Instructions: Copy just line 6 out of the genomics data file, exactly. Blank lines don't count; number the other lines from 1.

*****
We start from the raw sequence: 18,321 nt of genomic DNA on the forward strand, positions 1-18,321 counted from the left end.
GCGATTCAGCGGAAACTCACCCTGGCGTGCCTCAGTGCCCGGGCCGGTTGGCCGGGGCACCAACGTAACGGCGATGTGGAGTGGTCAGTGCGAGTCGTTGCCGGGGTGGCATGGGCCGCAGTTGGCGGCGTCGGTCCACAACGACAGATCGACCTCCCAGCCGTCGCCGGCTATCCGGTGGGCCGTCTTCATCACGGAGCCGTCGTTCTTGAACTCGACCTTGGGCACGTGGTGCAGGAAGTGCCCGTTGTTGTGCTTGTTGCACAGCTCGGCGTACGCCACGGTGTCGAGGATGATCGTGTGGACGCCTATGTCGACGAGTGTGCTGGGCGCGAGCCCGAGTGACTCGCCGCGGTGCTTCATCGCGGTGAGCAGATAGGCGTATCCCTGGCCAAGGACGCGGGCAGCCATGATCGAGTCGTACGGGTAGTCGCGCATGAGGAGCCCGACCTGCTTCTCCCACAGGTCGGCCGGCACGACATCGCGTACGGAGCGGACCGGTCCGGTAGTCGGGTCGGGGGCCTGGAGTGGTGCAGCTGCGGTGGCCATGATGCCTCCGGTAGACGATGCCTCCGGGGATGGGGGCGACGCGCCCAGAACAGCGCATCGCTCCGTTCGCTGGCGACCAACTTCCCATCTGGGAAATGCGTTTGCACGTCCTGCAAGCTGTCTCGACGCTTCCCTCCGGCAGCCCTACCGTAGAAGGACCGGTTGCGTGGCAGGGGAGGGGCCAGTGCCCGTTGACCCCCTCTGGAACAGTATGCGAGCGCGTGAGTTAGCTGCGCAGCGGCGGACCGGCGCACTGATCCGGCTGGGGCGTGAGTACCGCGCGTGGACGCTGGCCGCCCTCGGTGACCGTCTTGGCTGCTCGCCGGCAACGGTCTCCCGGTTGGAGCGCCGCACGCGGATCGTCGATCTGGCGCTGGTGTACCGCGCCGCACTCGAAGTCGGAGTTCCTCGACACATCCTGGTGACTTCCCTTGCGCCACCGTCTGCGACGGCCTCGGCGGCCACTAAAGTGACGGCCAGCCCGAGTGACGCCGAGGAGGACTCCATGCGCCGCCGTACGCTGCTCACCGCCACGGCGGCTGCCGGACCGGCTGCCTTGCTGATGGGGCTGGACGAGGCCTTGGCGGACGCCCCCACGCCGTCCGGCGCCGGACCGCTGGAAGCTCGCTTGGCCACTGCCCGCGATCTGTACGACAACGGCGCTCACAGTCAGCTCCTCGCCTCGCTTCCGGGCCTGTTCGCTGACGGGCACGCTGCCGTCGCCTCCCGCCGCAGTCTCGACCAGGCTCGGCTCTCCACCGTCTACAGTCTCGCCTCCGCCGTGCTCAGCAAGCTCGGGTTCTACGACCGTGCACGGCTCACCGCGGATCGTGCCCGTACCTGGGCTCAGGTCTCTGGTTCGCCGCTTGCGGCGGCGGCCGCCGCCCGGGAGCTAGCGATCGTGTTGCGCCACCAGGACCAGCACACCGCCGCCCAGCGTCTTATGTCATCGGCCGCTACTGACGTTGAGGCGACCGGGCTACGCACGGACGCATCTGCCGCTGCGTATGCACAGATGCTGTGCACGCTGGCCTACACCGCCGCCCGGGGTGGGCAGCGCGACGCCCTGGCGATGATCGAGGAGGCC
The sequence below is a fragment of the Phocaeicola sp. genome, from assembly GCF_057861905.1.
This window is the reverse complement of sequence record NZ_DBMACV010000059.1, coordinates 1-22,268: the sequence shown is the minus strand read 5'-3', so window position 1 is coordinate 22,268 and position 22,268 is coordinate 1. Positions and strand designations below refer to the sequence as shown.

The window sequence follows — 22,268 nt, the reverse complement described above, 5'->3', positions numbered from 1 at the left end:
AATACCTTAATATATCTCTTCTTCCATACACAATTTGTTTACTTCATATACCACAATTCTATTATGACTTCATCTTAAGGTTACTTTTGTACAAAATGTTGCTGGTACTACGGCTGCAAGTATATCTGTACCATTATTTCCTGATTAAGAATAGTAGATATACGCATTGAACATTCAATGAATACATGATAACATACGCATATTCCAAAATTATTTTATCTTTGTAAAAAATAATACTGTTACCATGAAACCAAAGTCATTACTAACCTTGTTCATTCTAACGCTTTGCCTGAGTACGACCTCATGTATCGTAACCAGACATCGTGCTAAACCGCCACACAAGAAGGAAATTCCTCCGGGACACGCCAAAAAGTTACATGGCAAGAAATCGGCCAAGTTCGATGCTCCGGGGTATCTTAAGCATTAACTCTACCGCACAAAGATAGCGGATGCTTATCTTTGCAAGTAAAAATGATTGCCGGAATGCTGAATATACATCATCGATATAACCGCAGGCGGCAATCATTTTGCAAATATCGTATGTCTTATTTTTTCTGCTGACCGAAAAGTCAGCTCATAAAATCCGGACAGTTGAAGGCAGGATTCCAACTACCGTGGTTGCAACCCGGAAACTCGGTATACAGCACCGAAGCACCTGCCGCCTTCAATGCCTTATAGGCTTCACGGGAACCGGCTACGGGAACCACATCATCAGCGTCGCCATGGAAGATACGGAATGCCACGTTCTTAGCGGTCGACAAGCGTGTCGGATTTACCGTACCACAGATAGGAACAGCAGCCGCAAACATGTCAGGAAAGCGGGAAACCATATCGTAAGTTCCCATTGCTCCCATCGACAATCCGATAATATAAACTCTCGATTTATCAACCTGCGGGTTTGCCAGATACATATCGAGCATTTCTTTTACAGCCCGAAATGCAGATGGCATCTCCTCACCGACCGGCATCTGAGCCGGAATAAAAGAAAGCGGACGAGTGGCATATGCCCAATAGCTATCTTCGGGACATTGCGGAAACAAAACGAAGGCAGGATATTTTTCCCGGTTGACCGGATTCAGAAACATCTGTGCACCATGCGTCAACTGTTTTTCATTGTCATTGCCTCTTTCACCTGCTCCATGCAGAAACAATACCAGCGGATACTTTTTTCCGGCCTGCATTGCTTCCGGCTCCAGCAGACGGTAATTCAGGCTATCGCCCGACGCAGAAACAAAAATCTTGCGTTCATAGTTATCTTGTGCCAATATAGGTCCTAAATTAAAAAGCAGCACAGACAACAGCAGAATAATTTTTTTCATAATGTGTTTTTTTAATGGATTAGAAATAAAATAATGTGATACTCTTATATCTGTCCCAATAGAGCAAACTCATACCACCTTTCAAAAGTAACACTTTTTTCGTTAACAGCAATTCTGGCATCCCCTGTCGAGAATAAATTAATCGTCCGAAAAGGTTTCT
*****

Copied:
AATACCTTAATATATCTCTTCTTCCATACACAATTTGTTTACTTCATATACCACAATTCTATTATGACTTCATCTTAAGGTTACTTTTGTACAAAATGTTGCTGGTACTACGGCTGCAAGTATATCTGTACCATTATTTCCTGATTAAGAATAGTAGATATACGCATTGAACATTCAATGAATACATGATAACATACGCATATTCCAAAATTATTTTATCTTTGTAAAAAATAATACTGTTACCATGAAACCAAAGTCATTACTAACCTTGTTCATTCTAACGCTTTGCCTGAGTACGACCTCATGTATCGTAACCAGACATCGTGCTAAACCGCCACACAAGAAGGAAATTCCTCCGGGACACGCCAAAAAGTTACATGGCAAGAAATCGGCCAAGTTCGATGCTCCGGGGTATCTTAAGCATTAACTCTACCGCACAAAGATAGCGGATGCTTATCTTTGCAAGTAAAAATGATTGCCGGAATGCTGAATATACATCATCGATATAACCGCAGGCGGCAATCATTTTGCAAATATCGTATGTCTTATTTTTTCTGCTGACCGAAAAGTCAGCTCATAAAATCCGGACAGTTGAAGGCAGGATTCCAACTACCGTGGTTGCAACCCGGAAACTCGGTATACAGCACCGAAGCACCTGCCGCCTTCAATGCCTTATAGGCTTCACGGGAACCGGCTACGGGAACCACATCATCAGCGTCGCCATGGAAGATACGGAATGCCACGTTCTTAGCGGTCGACAAGCGTGTCGGATTTACCGTACCACAGATAGGAACAGCAGCCGCAAACATGTCAGGAAAGCGGGAAACCATATCGTAAGTTCCCATTGCTCCCATCGACAATCCGATAATATAAACTCTCGATTTATCAACCTGCGGGTTTGCCAGATACATATCGAGCATTTCTTTTACAGCCCGAAATGCAGATGGCATCTCCTCACCGACCGGCATCTGAGCCGGAATAAAAGAAAGCGGACGAGTGGCATATGCCCAATAGCTATCTTCGGGACATTGCGGAAACAAAACGAAGGCAGGATATTTTTCCCGGTTGACCGGATTCAGAAACATCTGTGCACCATGCGTCAACTGTTTTTCATTGTCATTGCCTCTTTCACCTGCTCCATGCAGAAACAATACCAGCGGATACTTTTTTCCGGCCTGCATTGCTTCCGGCTCCAGCAGACGGTAATTCAGGCTATCGCCCGACGCAGAAACAAAAATCTTGCGTTCATAGTTATCTTGTGCCAATATAGGTCCTAAATTAAAAAGCAGCACAGACAACAGCAGAATAATTTTTTTCATAATGTGTTTTTTTAATGGATTAGAAATAAAATAATGTGATACTCTTATATCTGTCCCAATAGAGCAAACTCATACCACCTTTCAAAAGTAACACTTTTTTCGTTAACAGCAATTCTGGCATCCCCTGTCGAGAATAAATTAATCGTCCGAAAAGGTTTCT